Can a trio made up of three relatively obscure musicians be called a “supergroup”? If fame is the main criteria for that title, perhaps not. But if we’re talking musical merit, then Pinnick Gales Pridgen is about as “super” as they come.
A grouping of three African-American hard rockers, PGP is noteworthy on a variety of levels—as a debut from a promising new group, as a new chapter in the careers of three very able and experienced musicians, and as trio in which both the guitarist and bassist are left-handed players. But PGP is especially noteworthy for its content—a heavy, heady mind trip that finds these three gifted musicians crafting a sound that’s at once a throwback to 60s/70s power-trio psychedelia, and also vital and current.
With their pedigrees (dUg Pinnick is the bassist and lead vocalist for long-running Texas trio King’s X; Eric Gales is a blues-rock guitarist best known for The Eric Gales Band; and Thomas Pridgen formerly was the drummer for The Mars Volta), it’s no big surprise the main influence here is Jimi Hendrix. One of King’s X’s biggest songs ever was their cover of “Manic Depression”, and Gales currently does gigs of all Hendrix material. But there are other influences felt here, including Cream, Rush and The Police—and even more modern references such as Tool.
PGP is pure old-school power trio fun. All of the songs on the band’s debut are their own compositions, save for a heavy cover of Cream classic “Sunshine of Your Love.” Standout songs include the Hendrix-meets-Sly Stone “Hang On, Big Brother”, the funked-up “Angels and Aliens”, the melodic “Me and You” (probably the most King’s X-like song here), and the extended slow blues jam “Been So High (The Only Place to Go is Down)”, which clocks in at over 10 minutes.
Pinnick and Gales share lead vocals (at times it’s hard to tell, due to the similarities of their voices), but it’s Gales who dominates the proceedings instrumentally. His slinky, acrobatic guitar leads are all over the place, and his distorted power chords are thick and crunchy. If there’s any justice, this album will make him the guitar star he’s always deserved to be. He’s that damn good.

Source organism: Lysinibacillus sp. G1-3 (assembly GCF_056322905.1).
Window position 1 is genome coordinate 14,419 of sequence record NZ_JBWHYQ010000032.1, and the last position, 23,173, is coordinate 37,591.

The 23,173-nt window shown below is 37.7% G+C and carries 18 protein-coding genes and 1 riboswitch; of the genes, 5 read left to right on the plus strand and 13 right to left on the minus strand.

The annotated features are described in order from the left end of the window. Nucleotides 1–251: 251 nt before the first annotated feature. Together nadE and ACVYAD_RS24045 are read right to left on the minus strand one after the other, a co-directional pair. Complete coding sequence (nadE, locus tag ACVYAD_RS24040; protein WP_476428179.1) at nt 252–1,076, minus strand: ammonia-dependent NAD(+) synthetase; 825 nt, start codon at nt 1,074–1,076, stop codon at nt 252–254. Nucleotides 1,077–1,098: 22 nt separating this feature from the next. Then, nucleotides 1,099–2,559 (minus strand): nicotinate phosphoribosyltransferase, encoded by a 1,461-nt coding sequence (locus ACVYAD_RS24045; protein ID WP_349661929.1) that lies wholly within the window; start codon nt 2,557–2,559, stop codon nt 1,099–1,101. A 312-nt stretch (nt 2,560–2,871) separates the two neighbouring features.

Sonically, the original late 60s recordings of Hendrix are the obvious role model here. Pinnick’s slinky bass sometimes gets buried under all of the layers of guitars—that’s a shame, because he’s a standout bassist (and by the way, do yourself a favor and check out King’s X, one of the best and most criminally unrecognized rock bands out there). Pridgen is a very able, busy drummer, and his energetic style only distracted me at one point in the CD—during the aforementioned “Sunshine of Your Love” cover, where he starts doing an off-time drum solo right in the middle of the song. I found this impressive, but out of place—it completely took me out of the deep groove the band was cooking up here. Otherwise, his playing—reminiscent of Mitch Mitchell’s legendary work with the Jimi Hendrix Experience—fits this stuff like a glove.
Pinnick Gales Pridgen is a big-sounding, fully realized debut of a stellar band made up of three stellar talents. Let’s hope this trio continues with its mission, carrying the flame for power-trio greatness as it forges its own sound from this very solid foundation
Check out the video for “Hang On, Big Brother” here.Buy Pinnick Gales Pridgen on Amazon